1986-1988. Ephemera. 6 postcards. 7 letters or notes (*one letter has correspondence from Young on one side, and Abbey on the other; one note has brief notes from both of them on the recto). It was a trademark of Ed Abbey to write on the front or the back of a letter that was sent to him. 10 of the pieces are signed by Abbey, 3 are signed by Young.
Noel Young started out as a designer and printer for Black Sparrow Press. He went on to found the Santa Barbara-based Capra Press, a small independent avant-garde publishing house most known for publishing the works of Henry Miller and Anais Nin. Capra Press also published the first work of fiction by the master short story writer Raymond Carver. Capra Press published Abbey's "Black Sun" (1981) and "Confessions of a Barbarian" (1986).
In one postcard (May, 1986), Abbey states, "It looks like Dutton is going to let my Slumgullion Stew: An Abbey Reader go out of print (They've told me they're remaindering all remaining copies.) Would you be interested in reprinting the book and keeping it alive & available?" Stapled to the postcard is Young's reply: "Dear Ed, I just spoke to Dutton and learned that they have already sold off the remainders of SLUMGULLION. This means there is little point in us reissuing the book until after the remainders are sold off."
In another postcard dated October 1987, Ed writes, "Haven't rec'd a royalty statement from Capra in a long time. Is Black Sun still in print? (It's not listed in current Books in Print.) If not, please revert trade paperback rights to me. Also, please send me five copies of same, if available, and bill me or charge to my account."
In one letter, Young attempts to persuade Abbey to participate in a project, for which he has legitimate backing. Young writes,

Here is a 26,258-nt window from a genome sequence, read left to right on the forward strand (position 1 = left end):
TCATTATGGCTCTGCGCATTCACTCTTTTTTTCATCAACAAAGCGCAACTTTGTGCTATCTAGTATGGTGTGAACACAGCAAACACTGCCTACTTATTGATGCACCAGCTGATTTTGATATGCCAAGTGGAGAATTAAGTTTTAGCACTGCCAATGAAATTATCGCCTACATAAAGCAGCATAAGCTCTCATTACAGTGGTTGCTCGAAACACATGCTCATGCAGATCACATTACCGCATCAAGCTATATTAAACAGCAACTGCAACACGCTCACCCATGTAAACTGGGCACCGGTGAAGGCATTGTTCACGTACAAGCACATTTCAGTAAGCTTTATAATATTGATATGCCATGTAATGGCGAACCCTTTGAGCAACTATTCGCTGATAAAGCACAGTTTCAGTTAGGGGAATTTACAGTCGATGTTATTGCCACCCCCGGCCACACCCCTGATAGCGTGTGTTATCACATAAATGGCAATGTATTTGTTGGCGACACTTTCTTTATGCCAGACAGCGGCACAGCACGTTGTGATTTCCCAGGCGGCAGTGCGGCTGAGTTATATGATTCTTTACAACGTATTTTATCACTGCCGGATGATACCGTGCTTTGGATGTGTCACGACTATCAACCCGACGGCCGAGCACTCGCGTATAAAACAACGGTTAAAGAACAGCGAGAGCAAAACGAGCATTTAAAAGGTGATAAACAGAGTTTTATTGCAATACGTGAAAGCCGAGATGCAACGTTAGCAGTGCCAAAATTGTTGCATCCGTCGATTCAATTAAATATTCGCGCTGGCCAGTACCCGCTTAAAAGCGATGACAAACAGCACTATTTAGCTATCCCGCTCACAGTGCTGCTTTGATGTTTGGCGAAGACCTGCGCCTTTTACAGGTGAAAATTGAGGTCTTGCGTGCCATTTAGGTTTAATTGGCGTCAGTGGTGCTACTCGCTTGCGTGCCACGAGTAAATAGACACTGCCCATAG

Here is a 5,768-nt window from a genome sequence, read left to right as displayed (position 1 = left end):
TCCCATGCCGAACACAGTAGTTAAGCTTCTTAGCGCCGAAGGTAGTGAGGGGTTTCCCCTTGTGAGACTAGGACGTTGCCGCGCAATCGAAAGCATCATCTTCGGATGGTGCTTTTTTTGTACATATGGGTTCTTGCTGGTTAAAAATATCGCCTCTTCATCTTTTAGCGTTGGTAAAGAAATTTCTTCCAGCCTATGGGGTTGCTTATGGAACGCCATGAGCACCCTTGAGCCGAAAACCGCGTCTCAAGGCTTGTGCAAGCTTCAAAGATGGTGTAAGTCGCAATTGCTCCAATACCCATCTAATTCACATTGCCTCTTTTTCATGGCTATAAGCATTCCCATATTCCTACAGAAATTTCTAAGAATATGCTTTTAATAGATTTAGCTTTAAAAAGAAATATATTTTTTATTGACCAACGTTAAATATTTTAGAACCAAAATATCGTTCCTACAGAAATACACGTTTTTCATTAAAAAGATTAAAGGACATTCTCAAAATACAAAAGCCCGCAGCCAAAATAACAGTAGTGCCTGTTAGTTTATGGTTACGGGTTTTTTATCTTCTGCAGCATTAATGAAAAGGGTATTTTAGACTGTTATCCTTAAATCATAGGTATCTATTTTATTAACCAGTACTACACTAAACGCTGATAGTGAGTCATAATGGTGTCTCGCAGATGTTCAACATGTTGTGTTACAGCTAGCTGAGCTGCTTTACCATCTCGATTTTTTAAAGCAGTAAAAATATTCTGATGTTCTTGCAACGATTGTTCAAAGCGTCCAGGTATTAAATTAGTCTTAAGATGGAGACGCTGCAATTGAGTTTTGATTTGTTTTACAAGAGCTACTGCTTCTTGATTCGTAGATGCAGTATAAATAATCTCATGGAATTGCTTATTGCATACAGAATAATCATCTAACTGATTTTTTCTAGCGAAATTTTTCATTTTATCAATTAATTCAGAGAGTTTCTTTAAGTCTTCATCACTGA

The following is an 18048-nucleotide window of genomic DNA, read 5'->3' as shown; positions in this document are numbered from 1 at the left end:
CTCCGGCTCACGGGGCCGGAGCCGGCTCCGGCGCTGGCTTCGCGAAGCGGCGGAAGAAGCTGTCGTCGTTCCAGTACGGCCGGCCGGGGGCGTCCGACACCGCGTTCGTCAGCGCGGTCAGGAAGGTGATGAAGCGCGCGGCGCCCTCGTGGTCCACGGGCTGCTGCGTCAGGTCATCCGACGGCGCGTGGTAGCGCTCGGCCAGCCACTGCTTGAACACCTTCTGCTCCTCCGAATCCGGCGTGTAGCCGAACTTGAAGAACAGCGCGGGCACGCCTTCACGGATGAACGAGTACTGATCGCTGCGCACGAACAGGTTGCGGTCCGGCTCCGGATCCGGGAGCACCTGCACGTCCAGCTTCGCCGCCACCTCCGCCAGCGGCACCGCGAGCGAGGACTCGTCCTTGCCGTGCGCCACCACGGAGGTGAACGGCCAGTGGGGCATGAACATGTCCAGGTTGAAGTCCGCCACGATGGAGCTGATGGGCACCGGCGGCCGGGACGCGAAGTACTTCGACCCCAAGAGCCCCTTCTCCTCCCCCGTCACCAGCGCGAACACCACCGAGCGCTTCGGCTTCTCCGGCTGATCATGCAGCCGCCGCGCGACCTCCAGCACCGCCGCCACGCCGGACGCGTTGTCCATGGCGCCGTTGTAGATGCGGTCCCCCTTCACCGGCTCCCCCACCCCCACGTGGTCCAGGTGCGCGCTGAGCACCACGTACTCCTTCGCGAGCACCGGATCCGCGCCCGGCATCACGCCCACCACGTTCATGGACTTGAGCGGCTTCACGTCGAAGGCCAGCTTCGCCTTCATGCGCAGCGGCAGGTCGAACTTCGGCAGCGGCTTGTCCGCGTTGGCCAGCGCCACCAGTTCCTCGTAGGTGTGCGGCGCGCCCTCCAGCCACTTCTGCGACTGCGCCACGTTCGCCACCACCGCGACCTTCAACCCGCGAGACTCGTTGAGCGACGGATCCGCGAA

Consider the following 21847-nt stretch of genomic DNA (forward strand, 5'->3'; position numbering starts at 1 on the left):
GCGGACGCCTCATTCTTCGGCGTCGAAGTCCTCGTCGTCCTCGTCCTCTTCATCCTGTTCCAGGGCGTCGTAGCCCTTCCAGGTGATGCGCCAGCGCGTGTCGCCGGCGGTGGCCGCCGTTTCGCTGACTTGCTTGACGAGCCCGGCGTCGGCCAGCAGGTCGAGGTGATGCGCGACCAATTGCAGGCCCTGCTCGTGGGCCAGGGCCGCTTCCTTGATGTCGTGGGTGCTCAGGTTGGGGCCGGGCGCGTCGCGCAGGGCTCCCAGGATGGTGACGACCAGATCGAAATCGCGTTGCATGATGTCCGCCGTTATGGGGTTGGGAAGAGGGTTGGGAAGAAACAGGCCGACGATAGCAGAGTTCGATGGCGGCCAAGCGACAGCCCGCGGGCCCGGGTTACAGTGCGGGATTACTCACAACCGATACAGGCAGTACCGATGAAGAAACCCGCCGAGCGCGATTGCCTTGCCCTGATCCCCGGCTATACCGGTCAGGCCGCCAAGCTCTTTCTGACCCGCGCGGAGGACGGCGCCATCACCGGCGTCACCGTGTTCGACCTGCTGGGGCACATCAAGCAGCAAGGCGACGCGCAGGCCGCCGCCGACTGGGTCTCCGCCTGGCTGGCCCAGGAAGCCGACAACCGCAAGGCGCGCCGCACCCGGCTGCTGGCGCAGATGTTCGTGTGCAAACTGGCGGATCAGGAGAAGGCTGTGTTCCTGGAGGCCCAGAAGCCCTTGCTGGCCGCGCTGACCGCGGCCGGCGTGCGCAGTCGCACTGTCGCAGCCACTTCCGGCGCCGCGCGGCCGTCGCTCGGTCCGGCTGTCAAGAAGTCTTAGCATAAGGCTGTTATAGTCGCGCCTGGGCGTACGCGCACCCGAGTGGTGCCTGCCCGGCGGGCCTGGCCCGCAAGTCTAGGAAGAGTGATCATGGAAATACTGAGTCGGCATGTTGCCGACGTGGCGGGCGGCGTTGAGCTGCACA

"With the support of the Richard Gallen Co. in New York, we are hoping to publish a series of books (fiction and nonfiction) dealing with animals, even from their viewpoints, and their relationship to humans, civilization, etc. Ursula LeGuin has sent us a book length manuscript of stories involving animals. We'd be happy to have a manuscript from you-- either a collection of pieces that haven't appeared in book form previously, or, best of all, something entirely new. Even an expansion of your cowboy article. Maybe a book told from the coyote's view.
"If you are interested in such a project and have any further ideas, we'd love to hear. We would also be prepared to offer a serious advance, comparable to an eastern publisher. Naturally, the amount would depend upon how much of the material was new."
Abbey writes his response to Young on the reverse of this letter:
"Thanks for the letter. I'm not interested in writing a book about animals, or a story told from an animal's point of view, but I do have a couple of books in mind- one small, one large- that might interest you."
One note particularly captures Abbey's rebellious nature. He writes, on a Xerox of the Capra Press, Inc. Royalty Report, "Dear Noel- Thanks for the check but this computerized (fucking) statement is hard to figure out." Item #62996
Abbey passed away 4 months after the last piece of correspondence, dated "10 Nov 88."
A small archive representing typical banter between an author and his publisher. A bird's-eye view into the process of publishing, and the process of writing with the hopes of one's work being published.
With most pieces signed by Abbey. Edward Abbey is considered to be the literary father of the radical environmental group Earth First!. Abbey's novel The Monkey Wrench Gang, still immensely popular today, inspired Earth First!